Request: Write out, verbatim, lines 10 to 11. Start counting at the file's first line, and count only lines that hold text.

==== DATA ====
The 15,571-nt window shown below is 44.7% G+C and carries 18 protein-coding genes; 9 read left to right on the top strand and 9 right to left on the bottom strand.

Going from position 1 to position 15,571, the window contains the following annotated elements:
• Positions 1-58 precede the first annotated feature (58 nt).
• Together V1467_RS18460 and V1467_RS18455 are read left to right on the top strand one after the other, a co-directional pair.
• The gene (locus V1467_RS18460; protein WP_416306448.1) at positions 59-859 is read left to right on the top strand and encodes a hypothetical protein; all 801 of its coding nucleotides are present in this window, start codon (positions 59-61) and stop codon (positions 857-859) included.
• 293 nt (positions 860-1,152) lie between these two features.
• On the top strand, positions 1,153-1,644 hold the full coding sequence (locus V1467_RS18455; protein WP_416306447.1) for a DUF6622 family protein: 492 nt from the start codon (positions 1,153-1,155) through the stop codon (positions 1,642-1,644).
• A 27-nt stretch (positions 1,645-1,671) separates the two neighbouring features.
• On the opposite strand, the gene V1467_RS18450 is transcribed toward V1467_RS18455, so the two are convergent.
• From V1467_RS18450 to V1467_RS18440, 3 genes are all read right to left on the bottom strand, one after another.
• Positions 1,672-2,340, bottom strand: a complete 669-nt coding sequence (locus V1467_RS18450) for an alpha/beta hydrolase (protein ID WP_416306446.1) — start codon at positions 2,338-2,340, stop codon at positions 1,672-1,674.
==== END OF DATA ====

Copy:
• From V1467_RS18450 to V1467_RS18440, 3 genes are all read right to left on the bottom strand, one after another.
• Positions 1,672-2,340, bottom strand: a complete 669-nt coding sequence (locus V1467_RS18450) for an alpha/beta hydrolase (protein ID WP_416306446.1) — start codon at positions 2,338-2,340, stop codon at positions 1,672-1,674.